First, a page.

Of the rest those that get the most to do are those with a connection with Thanos. Zoe Saldana as his adopted daughter turned foe Gamora gets some meaty emotional material, as does Chris Pratt as her would-be boyfriend Peter Quill (Pratt is the actor who probably gets the most “actorly” material in the film by far). Paul Bettany as Vision (the robot with an infinity stone in his head) gets to centre a plot that balances self-sacrifice with his love for Wanda Maximoff (Elisabeth Olson pretty good, even if her character oscillates between bad assery and weeping).
For the rest, it’s just their actor’s charisma that carries them through. Robert Downey Jnr gets a touching moment or two (most notably his reaction to another character’s distressed fear on facing death). Benedict Cumberbatch is great value as Strange. Chris Hemsworth gets to continue flexing his comic muscle as Thor. Others like Chris Evans are criminally wasted.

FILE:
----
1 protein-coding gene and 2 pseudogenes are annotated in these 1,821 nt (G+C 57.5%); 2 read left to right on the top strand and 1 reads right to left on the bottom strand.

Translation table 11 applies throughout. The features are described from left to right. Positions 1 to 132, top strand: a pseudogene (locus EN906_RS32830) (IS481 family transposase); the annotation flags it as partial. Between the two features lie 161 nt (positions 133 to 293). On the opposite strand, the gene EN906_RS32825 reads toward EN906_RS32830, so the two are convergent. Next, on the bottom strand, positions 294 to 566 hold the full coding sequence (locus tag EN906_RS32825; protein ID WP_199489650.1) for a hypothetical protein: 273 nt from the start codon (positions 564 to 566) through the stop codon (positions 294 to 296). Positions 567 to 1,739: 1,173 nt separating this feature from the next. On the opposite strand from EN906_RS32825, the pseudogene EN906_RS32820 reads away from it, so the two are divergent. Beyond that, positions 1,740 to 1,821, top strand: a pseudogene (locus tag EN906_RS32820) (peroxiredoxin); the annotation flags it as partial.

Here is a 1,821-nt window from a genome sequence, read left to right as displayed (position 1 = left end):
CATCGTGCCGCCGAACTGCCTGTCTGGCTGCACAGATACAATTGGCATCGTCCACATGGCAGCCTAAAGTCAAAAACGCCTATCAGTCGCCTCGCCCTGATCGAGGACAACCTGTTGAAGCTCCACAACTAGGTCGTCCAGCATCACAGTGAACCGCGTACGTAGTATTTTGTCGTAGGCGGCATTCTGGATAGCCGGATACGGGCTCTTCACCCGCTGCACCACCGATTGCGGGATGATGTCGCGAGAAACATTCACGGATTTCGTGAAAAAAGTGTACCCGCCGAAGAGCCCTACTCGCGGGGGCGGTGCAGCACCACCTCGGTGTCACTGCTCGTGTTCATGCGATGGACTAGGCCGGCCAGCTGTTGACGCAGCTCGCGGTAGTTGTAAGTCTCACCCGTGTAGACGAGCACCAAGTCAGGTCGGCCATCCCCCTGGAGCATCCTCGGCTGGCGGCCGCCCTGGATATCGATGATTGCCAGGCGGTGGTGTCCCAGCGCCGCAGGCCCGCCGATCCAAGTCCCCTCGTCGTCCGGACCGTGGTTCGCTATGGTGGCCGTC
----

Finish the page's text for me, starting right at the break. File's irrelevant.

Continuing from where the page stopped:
But then their time will come. Because there is another film in the pipeline – and if our heroes still feel slightly like they can survive anything up to and including getting crushed by a moon, it’s because we know that there are still movies to be made, and money for Marvel to take to the bank. And that’s probably the real nemesis of these expansive, bombastic films: the lack of danger is only going to continue while the studio doesn’t want to kill anyone major off. Hopefully that will change, but without it it’s still a film of the invulnerable hitting the inevitable.
Avengers: Infinity War is pretty good – but largely as a spectacle and because it superficially pays off what you were being hyped up to see in its action and character partnerships. But give it a year or so – and repeat viewings – and I think its stock will fall. Because it doesn’t really do anything that unexpected, and most of its more daring movies are designed with loopholes to undo them. There are enough bright lights to entertain you (and I mostly was) but I don’t think there is much depth for you to swim in when you come back for a second dip.